Research Methods and Statistics A Critical Thinking Approach 4th International Edition – Test Bank
Data Organization and Descriptive Statistics
Bar Graphs and Histograms
Measures of Central Tendency
Measures of Variation
Average Deviation and Standard Deviation
Types of Distributions
Positively Skewed Distributions
Negatively Skewed Distributions
z-scores, the Standard Normal Distribution, Probability, and Percentile Ranks
Review of Key Terms
Average Deviation—An alternative measure of variation that, like the standard deviation, indicates the average difference between the scores in a distribution and the mean of the distribution.
Bar Graph—A graphical representation of a frequency distribution in which vertical bars are centered above each category along the x-axis and are separated from each other by a space indicating that the levels of the variable represent unrelated and distinct categories.
Class Interval Frequency Distribution—A table in which the scores are grouped into intervals and listed along with the frequency of scores in each interval.
Descriptive Statistics—Numerical measures that describe a distribution by providing information on the central tendency of the distribution, the width of the distribution, and the shape of the distribution.
Frequency Distribution—A table in which all of the scores are listed along with the frequency with which each occurs.
Frequency Polygon— A line graph of the frequencies of individual scores.
Histogram— A graphical representation of a frequency distribution in which vertical bars centered above scores on the x-axis touch each other to indicate that the scores on the variable represent related, increasing values.
Kurtosis—How flat or peaked a normal distribution is.
Leptokurtic—Normal curves that are tall and thin with only a few scores in the middle of the distribution having a high frequency.
Mean—A measure of central tendency; the arithmetic average of a distribution.
Measure of Central Tendency—A number intended to characterize an entire distribution.
Measure of Variation— A number that indicates how dispersed scores are around the mean of the distribution.
Median—A measure of central tendency; the middle score in a distribution after the scores have been arranged from highest to lowest or lowest to highest.
Mesokurtic—Normal curves that have peaks of medium height and distributions that are moderate in breadth.
Mode—A measure of central tendency; the score in a distribution that occurs with the greatest frequency.
Negatively Skewed Distribution—A distribution in which the peak is to the right of the center point and the tail extends toward the left, or in the negative direction.
Normal Curve—A symmetrical, bell-shaped frequency polygon representing a normal distribution.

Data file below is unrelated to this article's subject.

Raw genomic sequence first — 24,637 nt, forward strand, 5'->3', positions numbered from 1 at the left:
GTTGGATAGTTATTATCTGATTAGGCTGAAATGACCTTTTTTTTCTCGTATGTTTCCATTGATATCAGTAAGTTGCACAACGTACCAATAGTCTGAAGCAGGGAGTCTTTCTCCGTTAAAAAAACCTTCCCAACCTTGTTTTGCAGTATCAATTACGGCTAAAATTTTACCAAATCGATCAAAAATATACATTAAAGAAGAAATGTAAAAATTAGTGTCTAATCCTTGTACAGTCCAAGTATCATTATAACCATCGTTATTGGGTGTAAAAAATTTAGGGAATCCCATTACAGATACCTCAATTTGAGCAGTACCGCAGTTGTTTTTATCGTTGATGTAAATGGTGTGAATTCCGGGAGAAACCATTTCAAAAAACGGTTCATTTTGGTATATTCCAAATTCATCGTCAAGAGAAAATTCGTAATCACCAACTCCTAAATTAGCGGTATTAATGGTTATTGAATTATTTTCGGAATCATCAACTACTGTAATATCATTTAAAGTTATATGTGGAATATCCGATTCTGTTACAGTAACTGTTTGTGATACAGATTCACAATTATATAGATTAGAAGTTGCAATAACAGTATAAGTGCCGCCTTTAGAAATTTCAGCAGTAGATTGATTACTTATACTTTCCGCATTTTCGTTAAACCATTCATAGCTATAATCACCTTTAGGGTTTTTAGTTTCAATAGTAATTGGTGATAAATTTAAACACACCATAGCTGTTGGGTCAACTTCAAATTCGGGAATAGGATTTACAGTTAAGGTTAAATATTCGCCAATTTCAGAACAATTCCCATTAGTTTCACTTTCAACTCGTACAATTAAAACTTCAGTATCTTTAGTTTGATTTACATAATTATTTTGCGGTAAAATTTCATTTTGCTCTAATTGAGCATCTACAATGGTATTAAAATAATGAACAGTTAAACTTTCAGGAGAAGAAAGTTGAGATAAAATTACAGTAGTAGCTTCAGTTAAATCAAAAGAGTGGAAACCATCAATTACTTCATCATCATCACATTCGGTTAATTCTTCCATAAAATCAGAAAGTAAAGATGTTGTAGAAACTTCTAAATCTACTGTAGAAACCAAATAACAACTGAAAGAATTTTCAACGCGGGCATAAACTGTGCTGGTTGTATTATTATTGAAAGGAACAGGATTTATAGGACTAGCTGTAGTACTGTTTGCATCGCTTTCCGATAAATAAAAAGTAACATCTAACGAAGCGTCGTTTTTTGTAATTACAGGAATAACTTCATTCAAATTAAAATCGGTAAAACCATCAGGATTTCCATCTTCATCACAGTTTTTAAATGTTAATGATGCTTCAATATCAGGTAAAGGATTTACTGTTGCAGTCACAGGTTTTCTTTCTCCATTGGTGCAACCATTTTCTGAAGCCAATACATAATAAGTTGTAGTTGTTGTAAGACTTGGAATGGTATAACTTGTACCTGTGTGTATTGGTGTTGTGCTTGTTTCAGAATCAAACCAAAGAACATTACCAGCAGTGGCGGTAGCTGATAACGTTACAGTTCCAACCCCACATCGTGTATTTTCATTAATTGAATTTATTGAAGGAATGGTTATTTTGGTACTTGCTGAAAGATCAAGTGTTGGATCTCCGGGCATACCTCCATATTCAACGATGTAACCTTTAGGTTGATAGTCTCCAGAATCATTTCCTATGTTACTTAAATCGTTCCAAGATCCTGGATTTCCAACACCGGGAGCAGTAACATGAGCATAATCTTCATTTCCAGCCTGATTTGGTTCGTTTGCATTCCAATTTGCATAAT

Normal Distribution—A theoretical frequency distribution having certain special characteristics.
Percentile Rank—A score that indicates the percentage of people who scored at or below a given raw score.
Platykurtic—Normal curves that are short and more dispersed (broader).
Positively Skewed Distribution— A distribution in which the peak is to the left of the center point and the tail extends toward the right, or in the positive direction.
Probability—The expected relative frequency of a particular outcome.
Qualitative Variable—A categorical variable for which each value represents a discrete category.
Quantitative Variable—A variable for which the scores represent a change in quantity.
Range—A measure of variation; the difference between the lowest and the highest score in a distribution.
Standard Deviation—A measure of variation; the average difference between the scores in the distribution and the mean or central point of the distribution, or more precisely, the square root of the average squared deviation from the mean.
Standard Normal Distribution—A normal distribution with a mean of 0 and a standard deviation of 1.
Variance—The deviation squared.
z-score (Standard Score)—A number that indicates how many standard deviation units a raw score is from the mean of a distribution.
Relevant Articles from Handbook for Teaching Statistics and Research Methods (1st ed.)
Beins, B. Teching the relevance of statistics through consumer-oriented research. Pp. 5-6.
Dillbeck, M. C. Teaching statistics in terms of the knower. Pp. 20-23.
Dillon, K. M. Statisticophobia. P. 3.
Forsyth, G. A. A task-first individual-differences approach to designing a statistics and methodology course. Pp. 15-17.
Hastings, M. W. Statistics: Challenge for students and the professor. Pp. 6-7.
Jacobs, K. W. Instructional techniques in the introductory statistics course: The first class meeting. P. 4.
Magnello, M. E., & Spies, C. J. Using organizing concepts to facilitate the teaching of statistics. Pp. 12-15.
Shatz, M. A. The Greyhound strike: Using a labor dispute to teach descriptive statistics. P. 35.
Ward, E. F. Statistics mastery: A novel approach. Pp. 17-20.